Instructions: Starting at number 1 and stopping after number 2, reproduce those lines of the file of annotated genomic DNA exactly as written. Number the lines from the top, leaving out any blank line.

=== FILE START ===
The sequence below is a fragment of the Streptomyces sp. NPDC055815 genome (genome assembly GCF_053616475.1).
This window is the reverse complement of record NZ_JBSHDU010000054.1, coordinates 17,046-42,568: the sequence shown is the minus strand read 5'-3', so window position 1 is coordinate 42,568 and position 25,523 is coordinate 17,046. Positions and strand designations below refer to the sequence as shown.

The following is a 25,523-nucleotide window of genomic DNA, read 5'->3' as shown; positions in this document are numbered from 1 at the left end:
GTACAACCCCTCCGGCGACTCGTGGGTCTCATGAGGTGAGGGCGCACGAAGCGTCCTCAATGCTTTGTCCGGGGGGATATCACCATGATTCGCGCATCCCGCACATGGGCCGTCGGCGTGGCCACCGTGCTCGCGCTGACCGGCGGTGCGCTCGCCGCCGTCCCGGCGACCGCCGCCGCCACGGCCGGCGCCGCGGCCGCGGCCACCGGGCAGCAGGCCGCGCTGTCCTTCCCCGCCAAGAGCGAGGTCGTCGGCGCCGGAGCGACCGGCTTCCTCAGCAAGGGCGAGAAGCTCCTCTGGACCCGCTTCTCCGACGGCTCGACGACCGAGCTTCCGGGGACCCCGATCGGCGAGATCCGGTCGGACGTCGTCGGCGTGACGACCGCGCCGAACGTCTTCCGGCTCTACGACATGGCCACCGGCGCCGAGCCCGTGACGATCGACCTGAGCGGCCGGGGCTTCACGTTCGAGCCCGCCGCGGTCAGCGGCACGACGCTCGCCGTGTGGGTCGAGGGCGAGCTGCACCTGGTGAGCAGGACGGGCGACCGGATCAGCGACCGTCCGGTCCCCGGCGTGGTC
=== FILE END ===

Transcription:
The sequence below is a fragment of the Streptomyces sp. NPDC055815 genome (genome assembly GCF_053616475.1).
This window is the reverse complement of record NZ_JBSHDU010000054.1, coordinates 17,046-42,568: the sequence shown is the minus strand read 5'-3', so window position 1 is coordinate 42,568 and position 25,523 is coordinate 17,046. Positions and strand designations below refer to the sequence as shown.